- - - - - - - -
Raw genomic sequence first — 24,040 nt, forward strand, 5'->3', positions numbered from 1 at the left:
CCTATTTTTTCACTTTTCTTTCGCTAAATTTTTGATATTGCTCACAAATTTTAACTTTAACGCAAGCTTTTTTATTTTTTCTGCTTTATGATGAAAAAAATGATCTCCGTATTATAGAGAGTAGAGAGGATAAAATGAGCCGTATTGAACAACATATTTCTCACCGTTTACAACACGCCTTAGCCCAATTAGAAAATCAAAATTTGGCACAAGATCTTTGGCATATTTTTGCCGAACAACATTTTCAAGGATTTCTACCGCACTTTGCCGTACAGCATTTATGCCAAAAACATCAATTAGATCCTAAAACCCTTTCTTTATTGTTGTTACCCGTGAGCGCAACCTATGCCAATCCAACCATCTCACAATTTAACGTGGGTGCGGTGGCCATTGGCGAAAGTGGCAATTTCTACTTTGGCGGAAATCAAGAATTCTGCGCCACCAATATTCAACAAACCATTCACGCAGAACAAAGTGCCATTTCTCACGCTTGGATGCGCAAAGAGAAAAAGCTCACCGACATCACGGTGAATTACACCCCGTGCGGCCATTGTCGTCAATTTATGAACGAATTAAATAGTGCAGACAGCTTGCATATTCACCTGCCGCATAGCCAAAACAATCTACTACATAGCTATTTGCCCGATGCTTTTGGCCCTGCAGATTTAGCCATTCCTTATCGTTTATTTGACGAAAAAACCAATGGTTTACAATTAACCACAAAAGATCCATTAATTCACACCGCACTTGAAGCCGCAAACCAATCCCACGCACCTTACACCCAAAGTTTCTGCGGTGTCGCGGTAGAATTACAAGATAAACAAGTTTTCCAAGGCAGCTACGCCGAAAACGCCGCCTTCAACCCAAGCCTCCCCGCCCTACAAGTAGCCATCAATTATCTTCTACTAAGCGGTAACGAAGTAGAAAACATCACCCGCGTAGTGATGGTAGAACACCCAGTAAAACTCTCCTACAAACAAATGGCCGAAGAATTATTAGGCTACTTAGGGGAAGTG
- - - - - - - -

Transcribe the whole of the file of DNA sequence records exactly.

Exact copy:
Raw genomic sequence first — 24,040 nt, forward strand, 5'->3', positions numbered from 1 at the left:
CCTATTTTTTCACTTTTCTTTCGCTAAATTTTTGATATTGCTCACAAATTTTAACTTTAACGCAAGCTTTTTTATTTTTTCTGCTTTATGATGAAAAAAATGATCTCCGTATTATAGAGAGTAGAGAGGATAAAATGAGCCGTATTGAACAACATATTTCTCACCGTTTACAACACGCCTTAGCCCAATTAGAAAATCAAAATTTGGCACAAGATCTTTGGCATATTTTTGCCGAACAACATTTTCAAGGATTTCTACCGCACTTTGCCGTACAGCATTTATGCCAAAAACATCAATTAGATCCTAAAACCCTTTCTTTATTGTTGTTACCCGTGAGCGCAACCTATGCCAATCCAACCATCTCACAATTTAACGTGGGTGCGGTGGCCATTGGCGAAAGTGGCAATTTCTACTTTGGCGGAAATCAAGAATTCTGCGCCACCAATATTCAACAAACCATTCACGCAGAACAAAGTGCCATTTCTCACGCTTGGATGCGCAAAGAGAAAAAGCTCACCGACATCACGGTGAATTACACCCCGTGCGGCCATTGTCGTCAATTTATGAACGAATTAAATAGTGCAGACAGCTTGCATATTCACCTGCCGCATAGCCAAAACAATCTACTACATAGCTATTTGCCCGATGCTTTTGGCCCTGCAGATTTAGCCATTCCTTATCGTTTATTTGACGAAAAAACCAATGGTTTACAATTAACCACAAAAGATCCATTAATTCACACCGCACTTGAAGCCGCAAACCAATCCCACGCACCTTACACCCAAAGTTTCTGCGGTGTCGCGGTAGAATTACAAGATAAACAAGTTTTCCAAGGCAGCTACGCCGAAAACGCCGCCTTCAACCCAAGCCTCCCCGCCCTACAAGTAGCCATCAATTATCTTCTACTAAGCGGTAACGAAGTAGAAAACATCACCCGCGTAGTGATGGTAGAACACCCAGTAAAACTCTCCTACAAACAAATGGCCGAAGAATTATTAGGCTACTTAGGGGAAGTG